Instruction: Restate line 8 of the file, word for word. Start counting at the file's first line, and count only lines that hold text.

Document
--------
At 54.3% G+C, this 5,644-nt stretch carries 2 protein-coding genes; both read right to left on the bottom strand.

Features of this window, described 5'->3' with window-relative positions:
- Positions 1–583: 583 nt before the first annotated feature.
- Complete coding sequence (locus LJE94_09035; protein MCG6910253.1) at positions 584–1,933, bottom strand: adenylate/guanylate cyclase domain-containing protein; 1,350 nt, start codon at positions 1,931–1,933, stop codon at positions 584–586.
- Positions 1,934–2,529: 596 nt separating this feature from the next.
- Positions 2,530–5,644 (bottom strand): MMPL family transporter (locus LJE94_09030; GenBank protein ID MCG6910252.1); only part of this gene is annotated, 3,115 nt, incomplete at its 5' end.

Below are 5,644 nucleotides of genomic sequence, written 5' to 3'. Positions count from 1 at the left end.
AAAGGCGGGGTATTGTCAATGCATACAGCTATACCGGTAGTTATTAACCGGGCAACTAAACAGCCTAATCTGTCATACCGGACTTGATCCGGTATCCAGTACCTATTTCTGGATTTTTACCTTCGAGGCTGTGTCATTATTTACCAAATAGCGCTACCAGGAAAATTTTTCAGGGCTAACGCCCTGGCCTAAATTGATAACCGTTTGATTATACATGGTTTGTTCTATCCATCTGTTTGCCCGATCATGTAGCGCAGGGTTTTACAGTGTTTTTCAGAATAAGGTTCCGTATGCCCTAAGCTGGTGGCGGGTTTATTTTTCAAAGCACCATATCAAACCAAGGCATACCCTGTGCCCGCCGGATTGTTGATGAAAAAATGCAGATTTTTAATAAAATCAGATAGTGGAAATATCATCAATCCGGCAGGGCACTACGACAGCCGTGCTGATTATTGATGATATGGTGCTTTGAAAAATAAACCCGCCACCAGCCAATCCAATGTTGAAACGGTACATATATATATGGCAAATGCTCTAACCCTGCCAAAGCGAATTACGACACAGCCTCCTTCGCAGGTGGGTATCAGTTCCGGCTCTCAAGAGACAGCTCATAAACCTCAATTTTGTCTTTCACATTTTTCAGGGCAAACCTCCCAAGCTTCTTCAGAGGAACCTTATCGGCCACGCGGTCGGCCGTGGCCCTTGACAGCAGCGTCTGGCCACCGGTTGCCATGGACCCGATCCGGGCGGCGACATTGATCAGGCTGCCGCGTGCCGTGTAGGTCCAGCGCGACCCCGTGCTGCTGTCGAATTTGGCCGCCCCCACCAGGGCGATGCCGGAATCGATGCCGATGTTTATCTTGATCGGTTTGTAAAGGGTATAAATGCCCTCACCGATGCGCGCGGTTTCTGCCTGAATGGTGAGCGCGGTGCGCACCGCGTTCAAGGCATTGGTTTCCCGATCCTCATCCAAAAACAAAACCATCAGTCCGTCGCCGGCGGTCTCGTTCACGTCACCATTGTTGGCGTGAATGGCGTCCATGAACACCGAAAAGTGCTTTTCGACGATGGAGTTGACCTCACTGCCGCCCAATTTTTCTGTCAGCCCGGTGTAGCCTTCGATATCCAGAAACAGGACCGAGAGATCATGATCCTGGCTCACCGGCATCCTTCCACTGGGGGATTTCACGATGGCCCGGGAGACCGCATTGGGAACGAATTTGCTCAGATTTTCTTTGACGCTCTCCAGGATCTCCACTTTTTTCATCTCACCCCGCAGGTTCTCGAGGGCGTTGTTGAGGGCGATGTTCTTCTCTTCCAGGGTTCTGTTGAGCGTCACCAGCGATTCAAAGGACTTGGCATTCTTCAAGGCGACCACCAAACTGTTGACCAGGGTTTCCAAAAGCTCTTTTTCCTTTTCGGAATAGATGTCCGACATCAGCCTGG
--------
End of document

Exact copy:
AAAGGCGGGGTATTGTCAATGCATACAGCTATACCGGTAGTTATTAACCGGGCAACTAAACAGCCTAATCTGTCATACCGGACTTGATCCGGTATCCAGTACCTATTTCTGGATTTTTACCTTCGAGGCTGTGTCATTATTTACCAAATAGCGCTACCAGGAAAATTTTTCAGGGCTAACGCCCTGGCCTAAATTGATAACCGTTTGATTATACATGGTTTGTTCTATCCATCTGTTTGCCCGATCATGTAGCGCAGGGTTTTACAGTGTTTTTCAGAATAAGGTTCCGTATGCCCTAAGCTGGTGGCGGGTTTATTTTTCAAAGCACCATATCAAACCAAGGCATACCCTGTGCCCGCCGGATTGTTGATGAAAAAATGCAGATTTTTAATAAAATCAGATAGTGGAAATATCATCAATCCGGCAGGGCACTACGACAGCCGTGCTGATTATTGATGATATGGTGCTTTGAAAAATAAACCCGCCACCAGCCAATCCAATGTTGAAACGGTACATATATATATGGCAAATGCTCTAACCCTGCCAAAGCGAATTACGACACAGCCTCCTTCGCAGGTGGGTATCAGTTCCGGCTCTCAAGAGACAGCTCATAAACCTCAATTTTGTCTTTCACATTTTTCAGGGCAAACCTCCCAAGCTTCTTCAGAGGAACCTTATCGGCCACGCGGTCGGCCGTGGCCCTTGACAGCAGCGTCTGGCCACCGGTTGCCATGGACCCGATCCGGGCGGCGACATTGATCAGGCTGCCGCGTGCCGTGTAGGTCCAGCGCGACCCCGTGCTGCTGTCGAATTTGGCCGCCCCCACCAGGGCGATGCCGGAATCGATGCCGATGTTTATCTTGATCGGTTTGTAAAGGGTATAAATGCCCTCACCGATGCGCGCGGTTTCTGCCTGAATGGTGAGCGCGGTGCGCACCGCGTTCAAGGCATTGGTTTCCCGATCCTCATCCAAAAACAAAACCATCAGTCCGTCGCCGGCGGTCTCGTTCACGTCACCATTGTTGGCGTGAATGGCGTCCATGAACACCGAAAAGTGCTTTTCGACGATGGAGTTGACCTCACTGCCGCCCAATTTTTCTGTCAGCCCGGTGTAGCCTTCGATATCCAGAAACAGGACCGAGAGATCATGATCCTGGCTCACCGGCATCCTTCCACTGGGGGATTTCACGATGGCCCGGGAGACCGCATTGGGAACGAATTTGCTCAGATTTTCTTTGACGCTCTCCAGGATCTCCACTTTTTTCATCTCACCCCGCAGGTTCTCGAGGGCGTTGTTGAGGGCGATGTTCTTCTCTTCCAGGGTTCTGTTGAGCGTCACCAGCGATTCAAAGGACTTGGCATTCTTCAAGGCGACCACCAAACTGTTGACCAGGGTTTCCAAAAGCTCTTTTTCCTTTTCGGAATAGATGTCCGACATCAGCCTGG